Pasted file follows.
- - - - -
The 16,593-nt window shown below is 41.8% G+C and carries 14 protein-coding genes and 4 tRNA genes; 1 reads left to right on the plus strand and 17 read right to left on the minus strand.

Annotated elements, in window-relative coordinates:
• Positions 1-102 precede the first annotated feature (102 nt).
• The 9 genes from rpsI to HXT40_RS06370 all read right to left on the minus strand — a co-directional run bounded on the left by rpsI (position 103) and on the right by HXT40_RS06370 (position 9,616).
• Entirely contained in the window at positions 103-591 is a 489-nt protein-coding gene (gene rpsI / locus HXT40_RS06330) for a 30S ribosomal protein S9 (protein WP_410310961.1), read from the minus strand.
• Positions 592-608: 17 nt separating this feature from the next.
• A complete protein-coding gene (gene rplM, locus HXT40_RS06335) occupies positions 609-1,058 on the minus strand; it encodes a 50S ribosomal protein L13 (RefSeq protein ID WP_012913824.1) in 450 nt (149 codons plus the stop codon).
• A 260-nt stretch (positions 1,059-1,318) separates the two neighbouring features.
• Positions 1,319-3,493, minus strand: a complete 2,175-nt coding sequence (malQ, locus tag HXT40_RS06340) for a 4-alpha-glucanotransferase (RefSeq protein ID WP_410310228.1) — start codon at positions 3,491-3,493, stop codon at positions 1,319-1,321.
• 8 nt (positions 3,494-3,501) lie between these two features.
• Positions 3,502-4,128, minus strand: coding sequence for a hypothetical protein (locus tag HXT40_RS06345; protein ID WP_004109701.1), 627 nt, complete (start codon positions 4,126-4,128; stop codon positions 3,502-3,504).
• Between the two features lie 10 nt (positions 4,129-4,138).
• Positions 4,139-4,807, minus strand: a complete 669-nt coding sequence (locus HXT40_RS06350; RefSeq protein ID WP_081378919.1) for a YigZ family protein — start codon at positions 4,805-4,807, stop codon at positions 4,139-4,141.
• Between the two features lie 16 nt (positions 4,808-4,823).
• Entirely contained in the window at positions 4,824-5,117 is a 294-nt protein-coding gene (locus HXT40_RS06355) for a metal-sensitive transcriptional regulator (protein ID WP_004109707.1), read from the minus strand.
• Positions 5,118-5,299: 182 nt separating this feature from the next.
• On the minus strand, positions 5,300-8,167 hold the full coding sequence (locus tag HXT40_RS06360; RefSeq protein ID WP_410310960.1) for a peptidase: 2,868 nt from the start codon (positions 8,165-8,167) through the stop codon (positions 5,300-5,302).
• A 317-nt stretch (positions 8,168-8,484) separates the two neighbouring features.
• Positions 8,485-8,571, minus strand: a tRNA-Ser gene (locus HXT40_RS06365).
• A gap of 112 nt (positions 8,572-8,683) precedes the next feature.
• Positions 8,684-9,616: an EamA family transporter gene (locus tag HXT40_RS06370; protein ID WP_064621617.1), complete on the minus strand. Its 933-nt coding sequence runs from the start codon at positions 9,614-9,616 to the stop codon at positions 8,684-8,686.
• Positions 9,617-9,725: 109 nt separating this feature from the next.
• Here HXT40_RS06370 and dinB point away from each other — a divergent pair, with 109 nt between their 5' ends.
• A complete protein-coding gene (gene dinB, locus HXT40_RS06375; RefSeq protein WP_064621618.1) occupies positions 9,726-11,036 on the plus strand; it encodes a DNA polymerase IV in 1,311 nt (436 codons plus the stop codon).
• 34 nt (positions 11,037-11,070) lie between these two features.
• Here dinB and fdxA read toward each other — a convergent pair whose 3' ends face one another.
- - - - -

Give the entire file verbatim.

The 16,593-nt window shown below is 41.8% G+C and carries 14 protein-coding genes and 4 tRNA genes; 1 reads left to right on the plus strand and 17 read right to left on the minus strand.

Annotated elements, in window-relative coordinates:
• Positions 1-102 precede the first annotated feature (102 nt).
• The 9 genes from rpsI to HXT40_RS06370 all read right to left on the minus strand — a co-directional run bounded on the left by rpsI (position 103) and on the right by HXT40_RS06370 (position 9,616).
• Entirely contained in the window at positions 103-591 is a 489-nt protein-coding gene (gene rpsI / locus HXT40_RS06330) for a 30S ribosomal protein S9 (protein WP_410310961.1), read from the minus strand.
• Positions 592-608: 17 nt separating this feature from the next.
• A complete protein-coding gene (gene rplM, locus HXT40_RS06335) occupies positions 609-1,058 on the minus strand; it encodes a 50S ribosomal protein L13 (RefSeq protein ID WP_012913824.1) in 450 nt (149 codons plus the stop codon).
• A 260-nt stretch (positions 1,059-1,318) separates the two neighbouring features.
• Positions 1,319-3,493, minus strand: a complete 2,175-nt coding sequence (malQ, locus tag HXT40_RS06340) for a 4-alpha-glucanotransferase (RefSeq protein ID WP_410310228.1) — start codon at positions 3,491-3,493, stop codon at positions 1,319-1,321.
• 8 nt (positions 3,494-3,501) lie between these two features.
• Positions 3,502-4,128, minus strand: coding sequence for a hypothetical protein (locus tag HXT40_RS06345; protein ID WP_004109701.1), 627 nt, complete (start codon positions 4,126-4,128; stop codon positions 3,502-3,504).
• Between the two features lie 10 nt (positions 4,129-4,138).
• Positions 4,139-4,807, minus strand: a complete 669-nt coding sequence (locus HXT40_RS06350; RefSeq protein ID WP_081378919.1) for a YigZ family protein — start codon at positions 4,805-4,807, stop codon at positions 4,139-4,141.
• Between the two features lie 16 nt (positions 4,808-4,823).
• Entirely contained in the window at positions 4,824-5,117 is a 294-nt protein-coding gene (locus HXT40_RS06355) for a metal-sensitive transcriptional regulator (protein ID WP_004109707.1), read from the minus strand.
• Positions 5,118-5,299: 182 nt separating this feature from the next.
• On the minus strand, positions 5,300-8,167 hold the full coding sequence (locus tag HXT40_RS06360; RefSeq protein ID WP_410310960.1) for a peptidase: 2,868 nt from the start codon (positions 8,165-8,167) through the stop codon (positions 5,300-5,302).
• A 317-nt stretch (positions 8,168-8,484) separates the two neighbouring features.
• Positions 8,485-8,571, minus strand: a tRNA-Ser gene (locus HXT40_RS06365).
• A gap of 112 nt (positions 8,572-8,683) precedes the next feature.
• Positions 8,684-9,616: an EamA family transporter gene (locus tag HXT40_RS06370; protein ID WP_064621617.1), complete on the minus strand. Its 933-nt coding sequence runs from the start codon at positions 9,614-9,616 to the stop codon at positions 8,684-8,686.
• Positions 9,617-9,725: 109 nt separating this feature from the next.
• Here HXT40_RS06370 and dinB point away from each other — a divergent pair, with 109 nt between their 5' ends.
• A complete protein-coding gene (gene dinB, locus HXT40_RS06375; RefSeq protein WP_064621618.1) occupies positions 9,726-11,036 on the plus strand; it encodes a DNA polymerase IV in 1,311 nt (436 codons plus the stop codon).
• 34 nt (positions 11,037-11,070) lie between these two features.
• Here dinB and fdxA read toward each other — a convergent pair whose 3' ends face one another.